Genetically Manipulated Food News

4 October 1997

Table of Contents

The Danger of Virus-Resistant Crops
Brazil being pressured to segregate transgenic soy
The Protein Bug
Distrusting Aspartame

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The Danger of Virus-Resistant Crops

by Joe Cummins, PhD, Professor Emeritus of Genetics, University of Western Ontario

Virus-resistant crops are becoming a mainstay in the biotechnology industry. These crops incorporate foreign virus genes, which are genetically engineered into the plants, for the purpose of producing resistance to the virus.

For example, crookneck squash with engineered virus resistance has been marketed in the United States--much of that product is marketed as baby food. US Permits to grow virus resistant beets, cucumber, lettuce, melon, pepper, potato, sunflower, tomato and watermelon have been granted or are pending, even though laboratory experiments showed that they could potentially give rise to new viruses-- deadlier than the viruses that the crops are being protected from!

Threefold Hazard

There are three kinds of hazards associated with the virus resistant crops, which incorporate foreign virus genes: recombination, transcapsidation and synergism.

Recombination is the scrambling of virus genes to create new gene combinations, some of which can give rise to deadlier viruses. Laboratory experiments showed that tobacco plants engineered with a virus gene created new virus strains by recombination when infected with a virus. With virus-resistant crops soon to be released on such a huge scale, there is a very high probability that super viruses will be created by recombination.

Transcapsidation happens when the virus "coat" from the plant cell is taken up and used by an invading virus. The transcapsidated virus could have an enhanced infection and extended range of hosts to infect.

In synergism, the virus gene in the plant cell potentiates the effect of the incoming virus. This may be manifest in more severe disease symptoms or in the increased concentration of virus particles in the cells.

Recombination is the most threatening of the three effects because recombination can produce a host of new virus diseases and create viruses capable of destroying a whole crop or many crops.

Professional Concern

In 1993 the Union of Concerned Scientists called for a moratorium on commercialization of virus resistant crops until a stronger risk assessment program was introduced by the government. The Union's proposal was ignored by government regulators.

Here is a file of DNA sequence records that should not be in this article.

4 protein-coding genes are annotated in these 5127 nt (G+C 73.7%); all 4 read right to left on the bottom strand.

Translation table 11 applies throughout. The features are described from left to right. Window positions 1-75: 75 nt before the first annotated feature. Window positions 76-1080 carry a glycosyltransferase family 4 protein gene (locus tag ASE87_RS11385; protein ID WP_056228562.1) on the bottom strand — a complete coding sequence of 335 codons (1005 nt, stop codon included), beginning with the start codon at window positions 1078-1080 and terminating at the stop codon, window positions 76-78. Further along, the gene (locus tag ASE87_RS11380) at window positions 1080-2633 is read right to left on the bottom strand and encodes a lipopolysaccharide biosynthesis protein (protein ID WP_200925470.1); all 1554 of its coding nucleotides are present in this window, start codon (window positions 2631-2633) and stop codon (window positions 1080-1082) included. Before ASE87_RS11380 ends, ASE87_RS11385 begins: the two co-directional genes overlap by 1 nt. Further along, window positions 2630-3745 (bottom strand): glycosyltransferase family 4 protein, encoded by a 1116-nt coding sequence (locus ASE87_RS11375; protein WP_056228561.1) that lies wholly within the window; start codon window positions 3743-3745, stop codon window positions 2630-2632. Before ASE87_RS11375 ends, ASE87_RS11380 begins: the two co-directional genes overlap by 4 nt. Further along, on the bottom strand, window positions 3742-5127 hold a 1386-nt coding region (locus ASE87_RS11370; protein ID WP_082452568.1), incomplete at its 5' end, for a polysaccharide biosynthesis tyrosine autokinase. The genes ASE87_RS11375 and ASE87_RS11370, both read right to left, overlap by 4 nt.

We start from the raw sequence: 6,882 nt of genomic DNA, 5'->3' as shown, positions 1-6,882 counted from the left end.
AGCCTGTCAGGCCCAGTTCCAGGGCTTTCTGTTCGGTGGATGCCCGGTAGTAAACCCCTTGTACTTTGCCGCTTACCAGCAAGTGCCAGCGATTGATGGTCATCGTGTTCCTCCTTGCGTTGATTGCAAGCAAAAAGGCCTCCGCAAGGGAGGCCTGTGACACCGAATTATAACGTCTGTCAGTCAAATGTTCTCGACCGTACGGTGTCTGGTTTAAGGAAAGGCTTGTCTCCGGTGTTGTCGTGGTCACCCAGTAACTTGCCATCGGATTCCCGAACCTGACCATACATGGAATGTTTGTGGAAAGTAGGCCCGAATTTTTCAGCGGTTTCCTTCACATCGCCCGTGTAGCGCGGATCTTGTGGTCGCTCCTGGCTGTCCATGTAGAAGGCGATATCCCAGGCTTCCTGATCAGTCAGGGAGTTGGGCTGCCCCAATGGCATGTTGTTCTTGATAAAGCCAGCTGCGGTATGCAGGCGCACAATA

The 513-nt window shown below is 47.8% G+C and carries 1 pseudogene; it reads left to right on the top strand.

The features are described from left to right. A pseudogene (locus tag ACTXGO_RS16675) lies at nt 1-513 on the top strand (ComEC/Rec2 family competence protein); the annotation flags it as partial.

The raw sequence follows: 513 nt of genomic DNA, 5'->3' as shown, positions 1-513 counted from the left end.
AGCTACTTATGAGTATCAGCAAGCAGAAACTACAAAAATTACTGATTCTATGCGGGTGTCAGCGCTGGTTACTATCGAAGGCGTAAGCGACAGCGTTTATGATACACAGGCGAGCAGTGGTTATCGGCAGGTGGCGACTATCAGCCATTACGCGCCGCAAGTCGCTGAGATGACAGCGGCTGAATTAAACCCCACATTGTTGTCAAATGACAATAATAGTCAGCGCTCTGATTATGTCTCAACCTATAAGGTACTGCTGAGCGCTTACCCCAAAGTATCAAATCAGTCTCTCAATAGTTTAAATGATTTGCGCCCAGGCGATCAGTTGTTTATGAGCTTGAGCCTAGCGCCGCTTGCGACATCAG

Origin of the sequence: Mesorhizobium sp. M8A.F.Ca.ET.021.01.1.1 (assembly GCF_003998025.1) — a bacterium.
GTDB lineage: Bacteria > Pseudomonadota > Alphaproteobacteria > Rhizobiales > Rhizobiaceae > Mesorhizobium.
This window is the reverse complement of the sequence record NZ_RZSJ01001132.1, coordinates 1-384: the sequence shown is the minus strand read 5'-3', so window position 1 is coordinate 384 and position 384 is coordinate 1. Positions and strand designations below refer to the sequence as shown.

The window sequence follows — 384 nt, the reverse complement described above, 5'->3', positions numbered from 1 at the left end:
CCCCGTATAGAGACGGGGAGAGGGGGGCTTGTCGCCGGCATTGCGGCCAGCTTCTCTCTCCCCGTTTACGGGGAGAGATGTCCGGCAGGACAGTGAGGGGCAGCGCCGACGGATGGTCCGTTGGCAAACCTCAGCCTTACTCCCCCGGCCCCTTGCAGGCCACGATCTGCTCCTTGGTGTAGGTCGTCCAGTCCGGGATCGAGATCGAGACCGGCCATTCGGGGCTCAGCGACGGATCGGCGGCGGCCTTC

The virus resistant crops are not being monitored for the production of new plant viruses. Any new virus problem from the use of transgenic crops would be detected by farmers, seed producers, and scientists as new virus disease. It is likely that such detection would take place too late to deal with a strong disease producing virus.

For example, a super virus could begin with the introduction of a crop such as potato bearing a "movement" gene to provide protection against virus. Recombination with a previously immobile virus might yield a superior, highly infectious virus that in one season could infect most seed stock. By the following season, most potato production would have been eliminated or greatly diminished in North America.

The marketing of virus resistant crops bearing copies of virus genes in each cell has begun. The number of biotech foods in general in this country is rising steadily, in spite of concerns of very serious risks.

As consumers, we need to let our governments and local supermarket managers know that we will not tolerate unlabeled genetically engineered foods. We deserve the freedom to make an informed choice about what we put on our kitchen tables every day. Visit with your supermarket manager soon. Support organic growers across the country with your produce purchases. And write your concerns to both:

References:


Brazil being pressured to segregate transgenic soy

SAO PAULO, Sept 30 (Reuter)

Brazilian growers should segregate the planting of gene-modified (GMO) soybeans from conventional ones to guarantee European buyers a proportion of non-transgenic product, a French agronomist said.